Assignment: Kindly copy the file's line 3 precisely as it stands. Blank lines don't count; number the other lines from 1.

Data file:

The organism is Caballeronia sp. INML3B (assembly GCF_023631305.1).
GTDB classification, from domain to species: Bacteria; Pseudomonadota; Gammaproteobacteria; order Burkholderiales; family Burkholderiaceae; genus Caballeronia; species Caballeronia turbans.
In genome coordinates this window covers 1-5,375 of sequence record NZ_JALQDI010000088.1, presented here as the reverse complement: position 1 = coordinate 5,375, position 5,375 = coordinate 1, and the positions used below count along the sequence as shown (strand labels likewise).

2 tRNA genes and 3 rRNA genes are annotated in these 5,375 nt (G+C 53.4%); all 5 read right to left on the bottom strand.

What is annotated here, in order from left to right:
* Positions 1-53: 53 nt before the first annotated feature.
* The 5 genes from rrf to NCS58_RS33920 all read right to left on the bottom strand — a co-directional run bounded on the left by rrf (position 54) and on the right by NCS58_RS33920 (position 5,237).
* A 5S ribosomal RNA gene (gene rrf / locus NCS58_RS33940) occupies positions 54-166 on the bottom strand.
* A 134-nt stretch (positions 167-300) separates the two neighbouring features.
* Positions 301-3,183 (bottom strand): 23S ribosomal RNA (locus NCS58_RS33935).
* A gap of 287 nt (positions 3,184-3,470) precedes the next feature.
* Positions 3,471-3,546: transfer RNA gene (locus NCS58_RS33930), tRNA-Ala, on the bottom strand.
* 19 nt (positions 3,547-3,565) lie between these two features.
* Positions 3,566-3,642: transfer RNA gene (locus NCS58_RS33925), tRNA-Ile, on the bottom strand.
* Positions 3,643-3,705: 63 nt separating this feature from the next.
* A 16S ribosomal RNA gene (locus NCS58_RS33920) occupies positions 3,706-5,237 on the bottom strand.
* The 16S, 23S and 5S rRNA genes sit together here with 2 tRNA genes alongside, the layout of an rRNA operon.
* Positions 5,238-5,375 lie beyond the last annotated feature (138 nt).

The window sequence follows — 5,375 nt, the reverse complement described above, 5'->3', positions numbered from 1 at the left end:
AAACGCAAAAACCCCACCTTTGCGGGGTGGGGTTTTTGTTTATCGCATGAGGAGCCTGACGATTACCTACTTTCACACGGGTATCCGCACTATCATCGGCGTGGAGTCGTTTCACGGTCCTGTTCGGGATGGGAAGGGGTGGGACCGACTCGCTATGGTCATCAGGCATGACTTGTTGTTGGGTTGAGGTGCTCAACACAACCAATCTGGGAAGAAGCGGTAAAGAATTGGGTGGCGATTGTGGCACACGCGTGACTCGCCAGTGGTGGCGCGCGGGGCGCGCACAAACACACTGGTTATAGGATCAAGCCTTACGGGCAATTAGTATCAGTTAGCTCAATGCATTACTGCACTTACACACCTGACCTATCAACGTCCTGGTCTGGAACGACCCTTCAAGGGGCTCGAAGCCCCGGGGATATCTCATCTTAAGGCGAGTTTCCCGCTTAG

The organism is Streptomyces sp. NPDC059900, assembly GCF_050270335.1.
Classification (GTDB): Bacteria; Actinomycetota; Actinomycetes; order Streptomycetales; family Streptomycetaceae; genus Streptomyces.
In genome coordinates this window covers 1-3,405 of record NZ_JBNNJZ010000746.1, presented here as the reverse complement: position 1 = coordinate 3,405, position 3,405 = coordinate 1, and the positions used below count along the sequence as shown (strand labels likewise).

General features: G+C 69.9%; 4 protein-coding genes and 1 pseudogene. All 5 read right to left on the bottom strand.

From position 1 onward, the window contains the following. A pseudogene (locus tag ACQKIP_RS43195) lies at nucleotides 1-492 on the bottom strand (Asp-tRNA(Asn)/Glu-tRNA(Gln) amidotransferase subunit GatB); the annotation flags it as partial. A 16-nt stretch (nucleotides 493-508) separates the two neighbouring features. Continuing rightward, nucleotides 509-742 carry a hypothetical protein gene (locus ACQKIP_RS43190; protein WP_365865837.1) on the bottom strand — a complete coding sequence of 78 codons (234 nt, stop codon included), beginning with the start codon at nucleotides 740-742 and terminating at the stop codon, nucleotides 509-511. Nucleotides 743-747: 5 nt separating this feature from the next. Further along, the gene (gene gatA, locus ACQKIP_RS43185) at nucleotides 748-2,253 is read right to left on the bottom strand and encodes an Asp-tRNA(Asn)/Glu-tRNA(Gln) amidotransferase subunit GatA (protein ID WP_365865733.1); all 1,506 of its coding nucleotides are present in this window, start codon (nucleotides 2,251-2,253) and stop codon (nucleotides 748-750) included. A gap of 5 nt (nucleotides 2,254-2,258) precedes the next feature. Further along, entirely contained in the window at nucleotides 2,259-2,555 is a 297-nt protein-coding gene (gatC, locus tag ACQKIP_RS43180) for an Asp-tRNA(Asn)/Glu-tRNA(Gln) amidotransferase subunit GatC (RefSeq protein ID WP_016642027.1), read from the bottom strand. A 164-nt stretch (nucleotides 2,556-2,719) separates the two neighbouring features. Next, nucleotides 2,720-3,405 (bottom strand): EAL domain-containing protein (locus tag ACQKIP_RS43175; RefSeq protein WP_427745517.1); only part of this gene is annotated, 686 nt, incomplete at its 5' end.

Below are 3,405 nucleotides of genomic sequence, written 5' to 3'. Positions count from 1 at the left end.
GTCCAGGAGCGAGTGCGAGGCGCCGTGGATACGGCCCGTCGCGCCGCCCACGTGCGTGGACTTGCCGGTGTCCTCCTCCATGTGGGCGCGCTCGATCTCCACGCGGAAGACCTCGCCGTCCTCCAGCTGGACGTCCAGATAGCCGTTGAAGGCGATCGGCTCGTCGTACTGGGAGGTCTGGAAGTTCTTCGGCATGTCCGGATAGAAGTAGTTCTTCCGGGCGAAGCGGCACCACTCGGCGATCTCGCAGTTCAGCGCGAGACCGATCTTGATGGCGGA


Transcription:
In genome coordinates this window covers 1-5,375 of sequence record NZ_JALQDI010000088.1, presented here as the reverse complement: position 1 = coordinate 5,375, position 5,375 = coordinate 1, and the positions used below count along the sequence as shown (strand labels likewise).